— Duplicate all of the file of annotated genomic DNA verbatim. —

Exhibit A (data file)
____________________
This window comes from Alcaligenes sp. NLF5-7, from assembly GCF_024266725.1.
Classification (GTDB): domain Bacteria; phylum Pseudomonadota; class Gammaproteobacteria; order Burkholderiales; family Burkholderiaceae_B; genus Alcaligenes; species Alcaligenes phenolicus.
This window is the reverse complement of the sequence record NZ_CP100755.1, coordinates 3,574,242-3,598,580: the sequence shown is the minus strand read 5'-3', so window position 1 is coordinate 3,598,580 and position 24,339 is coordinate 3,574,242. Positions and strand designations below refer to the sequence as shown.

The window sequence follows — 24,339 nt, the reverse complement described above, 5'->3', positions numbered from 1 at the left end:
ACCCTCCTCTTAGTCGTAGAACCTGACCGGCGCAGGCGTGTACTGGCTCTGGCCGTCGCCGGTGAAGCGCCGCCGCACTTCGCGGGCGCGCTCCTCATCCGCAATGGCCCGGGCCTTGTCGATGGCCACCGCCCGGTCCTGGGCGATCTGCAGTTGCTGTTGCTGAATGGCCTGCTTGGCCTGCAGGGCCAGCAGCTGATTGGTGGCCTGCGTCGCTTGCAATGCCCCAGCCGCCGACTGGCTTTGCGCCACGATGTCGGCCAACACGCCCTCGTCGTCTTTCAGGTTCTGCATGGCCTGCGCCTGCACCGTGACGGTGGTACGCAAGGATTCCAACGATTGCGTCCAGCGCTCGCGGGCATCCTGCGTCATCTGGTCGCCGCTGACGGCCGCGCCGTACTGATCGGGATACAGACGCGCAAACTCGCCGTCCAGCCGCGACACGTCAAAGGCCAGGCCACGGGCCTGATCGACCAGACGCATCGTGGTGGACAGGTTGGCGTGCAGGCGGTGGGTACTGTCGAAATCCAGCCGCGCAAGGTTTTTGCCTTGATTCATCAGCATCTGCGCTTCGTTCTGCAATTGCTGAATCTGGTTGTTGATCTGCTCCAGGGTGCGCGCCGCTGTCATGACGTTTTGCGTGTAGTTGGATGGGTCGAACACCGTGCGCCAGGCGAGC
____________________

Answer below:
This window comes from Alcaligenes sp. NLF5-7, from assembly GCF_024266725.1.
Classification (GTDB): domain Bacteria; phylum Pseudomonadota; class Gammaproteobacteria; order Burkholderiales; family Burkholderiaceae_B; genus Alcaligenes; species Alcaligenes phenolicus.
This window is the reverse complement of the sequence record NZ_CP100755.1, coordinates 3,574,242-3,598,580: the sequence shown is the minus strand read 5'-3', so window position 1 is coordinate 3,598,580 and position 24,339 is coordinate 3,574,242. Positions and strand designations below refer to the sequence as shown.

The window sequence follows — 24,339 nt, the reverse complement described above, 5'->3', positions numbered from 1 at the left end:
ACCCTCCTCTTAGTCGTAGAACCTGACCGGCGCAGGCGTGTACTGGCTCTGGCCGTCGCCGGTGAAGCGCCGCCGCACTTCGCGGGCGCGCTCCTCATCCGCAATGGCCCGGGCCTTGTCGATGGCCACCGCCCGGTCCTGGGCGATCTGCAGTTGCTGTTGCTGAATGGCCTGCTTGGCCTGCAGGGCCAGCAGCTGATTGGTGGCCTGCGTCGCTTGCAATGCCCCAGCCGCCGACTGGCTTTGCGCCACGATGTCGGCCAACACGCCCTCGTCGTCTTTCAGGTTCTGCATGGCCTGCGCCTGCACCGTGACGGTGGTACGCAAGGATTCCAACGATTGCGTCCAGCGCTCGCGGGCATCCTGCGTCATCTGGTCGCCGCTGACGGCCGCGCCGTACTGATCGGGATACAGACGCGCAAACTCGCCGTCCAGCCGCGACACGTCAAAGGCCAGGCCACGGGCCTGATCGACCAGACGCATCGTGGTGGACAGGTTGGCGTGCAGGCGGTGGGTACTGTCGAAATCCAGCCGCGCAAGGTTTTTGCCTTGATTCATCAGCATCTGCGCTTCGTTCTGCAATTGCTGAATCTGGTTGTTGATCTGCTCCAGGGTGCGCGCCGCTGTCATGACGTTTTGCGTGTAGTTGGATGGGTCGAACACCGTGCGCCAGGCGAGC